This article has been adapted from a post by Prof Tarun Khanna.
This post is part of my Thinking Like an Entrepreneur Series, where I attempt to distil my personal experiences for would-be entrepreneurs.
I find building an enterprise or organization to be an intensely creative process. Lots of complex interacting decisions, lots of uncertainty in how they get resolved, much analytics but also much human emotion involved.
That’s why I think it shares some similarities with painting. Painting is also intensely creative, an artist is not sure exactly what the work is going to shape into. Each artist masters his or her own technique and ultimately there is emotion involved, the artist’s, of course, but also that of the viewer of the work.
The analogy is simple-minded, and leaves out a great deal, to be sure. For example, omitted are the genre of painting (landscape, portraiture, miniature, abstract etcetera), the choice of surface and materials, and so on. However, that’s also true of building an enterprise, which also has myriad details.
The power of the analogy is in its simplicity. Of particular note is the idea that any painting, no matter how involved, is created one brushstroke at a time.
I often use this analogy with my students embarking on a big project — perhaps PhD students getting ready to embark on their magnum opera, their dissertations, or MBA students undertaking a business plan in some area with which they haven’t had much familiarity. For them, the version of the point of interest in this brief post is the following: Identify a big exciting problem in your field, but chip away at it, a sliver at a time, as this is manageable, and let insights cumulate.
For my ventures, I similarly say, let’s pick off a challenge at a time, and remember the big picture. Paint on a big canvas but one brushstroke at a time. Set achievable goals, perhaps some aggressive timelines, so that you can periodically take stock and course-correct.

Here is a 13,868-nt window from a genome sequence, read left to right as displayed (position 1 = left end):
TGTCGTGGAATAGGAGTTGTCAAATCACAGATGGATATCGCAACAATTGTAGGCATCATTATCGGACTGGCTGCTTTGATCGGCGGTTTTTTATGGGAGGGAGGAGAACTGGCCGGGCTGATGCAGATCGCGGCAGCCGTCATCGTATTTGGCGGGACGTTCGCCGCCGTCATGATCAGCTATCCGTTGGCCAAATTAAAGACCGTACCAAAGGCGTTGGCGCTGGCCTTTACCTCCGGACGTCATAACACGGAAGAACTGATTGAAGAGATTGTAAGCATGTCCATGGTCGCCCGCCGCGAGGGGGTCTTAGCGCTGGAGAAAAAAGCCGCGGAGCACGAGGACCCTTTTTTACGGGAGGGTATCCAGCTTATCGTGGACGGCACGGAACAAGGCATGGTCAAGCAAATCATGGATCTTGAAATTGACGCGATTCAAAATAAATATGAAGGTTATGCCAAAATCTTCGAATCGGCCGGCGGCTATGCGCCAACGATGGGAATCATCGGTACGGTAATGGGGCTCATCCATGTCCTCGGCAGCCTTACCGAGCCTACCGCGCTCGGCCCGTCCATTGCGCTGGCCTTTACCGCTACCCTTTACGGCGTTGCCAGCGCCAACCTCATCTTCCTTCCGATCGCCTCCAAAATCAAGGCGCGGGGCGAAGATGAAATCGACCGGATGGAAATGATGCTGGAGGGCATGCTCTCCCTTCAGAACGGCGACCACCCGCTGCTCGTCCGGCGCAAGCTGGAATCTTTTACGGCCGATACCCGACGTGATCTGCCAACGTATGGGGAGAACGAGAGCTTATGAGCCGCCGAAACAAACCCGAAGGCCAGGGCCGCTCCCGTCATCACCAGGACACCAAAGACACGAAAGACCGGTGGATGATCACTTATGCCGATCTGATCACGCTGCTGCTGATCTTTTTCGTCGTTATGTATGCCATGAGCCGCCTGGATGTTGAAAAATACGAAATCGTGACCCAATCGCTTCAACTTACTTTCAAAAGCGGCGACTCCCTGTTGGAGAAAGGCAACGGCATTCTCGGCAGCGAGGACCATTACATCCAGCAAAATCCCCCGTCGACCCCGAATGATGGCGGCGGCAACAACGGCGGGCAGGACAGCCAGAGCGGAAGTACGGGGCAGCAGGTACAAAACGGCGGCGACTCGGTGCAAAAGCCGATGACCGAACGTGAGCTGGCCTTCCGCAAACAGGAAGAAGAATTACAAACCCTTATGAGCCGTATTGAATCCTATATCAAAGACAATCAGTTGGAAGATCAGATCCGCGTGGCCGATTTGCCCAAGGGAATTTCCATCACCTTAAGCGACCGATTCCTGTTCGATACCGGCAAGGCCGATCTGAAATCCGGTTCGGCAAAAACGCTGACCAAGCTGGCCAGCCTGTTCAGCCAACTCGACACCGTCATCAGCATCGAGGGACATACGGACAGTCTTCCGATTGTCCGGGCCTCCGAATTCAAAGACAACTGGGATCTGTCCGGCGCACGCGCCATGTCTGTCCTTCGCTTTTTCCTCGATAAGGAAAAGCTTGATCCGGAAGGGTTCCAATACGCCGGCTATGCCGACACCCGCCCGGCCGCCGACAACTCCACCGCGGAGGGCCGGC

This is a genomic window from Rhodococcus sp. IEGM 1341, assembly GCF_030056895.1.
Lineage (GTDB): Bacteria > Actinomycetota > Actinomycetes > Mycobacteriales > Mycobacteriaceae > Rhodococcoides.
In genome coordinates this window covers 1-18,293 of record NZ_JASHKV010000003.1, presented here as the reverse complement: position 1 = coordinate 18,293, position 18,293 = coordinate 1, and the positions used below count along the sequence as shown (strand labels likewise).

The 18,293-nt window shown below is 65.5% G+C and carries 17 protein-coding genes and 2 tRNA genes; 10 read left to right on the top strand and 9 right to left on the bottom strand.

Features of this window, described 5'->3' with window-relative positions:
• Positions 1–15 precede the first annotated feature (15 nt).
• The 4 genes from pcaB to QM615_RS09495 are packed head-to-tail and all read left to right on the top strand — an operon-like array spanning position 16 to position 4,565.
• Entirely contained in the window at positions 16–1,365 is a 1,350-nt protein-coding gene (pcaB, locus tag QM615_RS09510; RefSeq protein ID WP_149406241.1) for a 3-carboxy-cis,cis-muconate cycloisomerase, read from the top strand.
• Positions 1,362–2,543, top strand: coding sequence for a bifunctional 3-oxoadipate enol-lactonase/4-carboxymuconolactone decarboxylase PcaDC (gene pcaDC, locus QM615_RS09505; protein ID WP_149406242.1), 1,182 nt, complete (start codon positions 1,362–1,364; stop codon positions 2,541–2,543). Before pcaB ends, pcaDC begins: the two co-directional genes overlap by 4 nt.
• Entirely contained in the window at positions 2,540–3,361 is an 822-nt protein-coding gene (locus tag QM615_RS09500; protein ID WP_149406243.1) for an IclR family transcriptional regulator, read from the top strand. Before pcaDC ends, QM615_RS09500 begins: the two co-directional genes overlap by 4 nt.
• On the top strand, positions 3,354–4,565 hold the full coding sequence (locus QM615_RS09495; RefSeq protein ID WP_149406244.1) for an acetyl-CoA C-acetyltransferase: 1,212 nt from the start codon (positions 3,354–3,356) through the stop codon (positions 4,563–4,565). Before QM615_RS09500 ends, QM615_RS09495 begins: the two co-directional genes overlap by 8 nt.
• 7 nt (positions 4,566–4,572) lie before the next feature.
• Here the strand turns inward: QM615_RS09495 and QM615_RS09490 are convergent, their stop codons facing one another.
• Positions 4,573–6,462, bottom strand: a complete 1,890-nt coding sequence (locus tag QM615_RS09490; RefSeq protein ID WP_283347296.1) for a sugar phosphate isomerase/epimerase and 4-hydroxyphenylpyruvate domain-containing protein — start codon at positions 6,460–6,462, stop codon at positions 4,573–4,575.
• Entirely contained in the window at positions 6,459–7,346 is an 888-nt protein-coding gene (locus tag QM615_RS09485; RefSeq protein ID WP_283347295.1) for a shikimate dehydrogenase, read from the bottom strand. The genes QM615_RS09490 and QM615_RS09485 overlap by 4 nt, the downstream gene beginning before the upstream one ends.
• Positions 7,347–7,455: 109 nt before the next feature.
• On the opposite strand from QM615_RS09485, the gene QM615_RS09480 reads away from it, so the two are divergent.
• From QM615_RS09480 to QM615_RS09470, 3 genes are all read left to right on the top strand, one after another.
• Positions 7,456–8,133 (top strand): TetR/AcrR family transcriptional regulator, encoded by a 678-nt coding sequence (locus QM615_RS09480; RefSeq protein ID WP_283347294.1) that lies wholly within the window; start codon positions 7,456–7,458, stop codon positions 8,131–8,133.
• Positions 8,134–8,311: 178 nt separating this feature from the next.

After each such effort — a brushstroke in my analogy — you can step back and expose the results to right groups of people to get their input
Both the idea of working on a big canvas and the frequent validation/ course correction are motivating ultimately.
There is a book I skimmed the other day by the founder of the now-well-known seed accelerator, Y Combinator, called “Hackers and Painters” which, as it turns out, is related to this post. The author goes back and forth between Firenze (Florence) and the art there, and his experiences in the US building a company and then drawing on his incubator experiences.
The polymath Leonardo da Vinci once said, “Painting is a thing of the mind” (La Pittura è cosa mentale). I’d say we need to realize that entrepreneurship, building a new enterprise, needs to be as much a thing of the mind as a series of frenzied decisions reacting on the fly to unexpected stimuli. Keeping the big picture in the mind, remembering the canvas, helps to ensure that the brushstrokes cumulate into something you will love and of which you’ll be proud.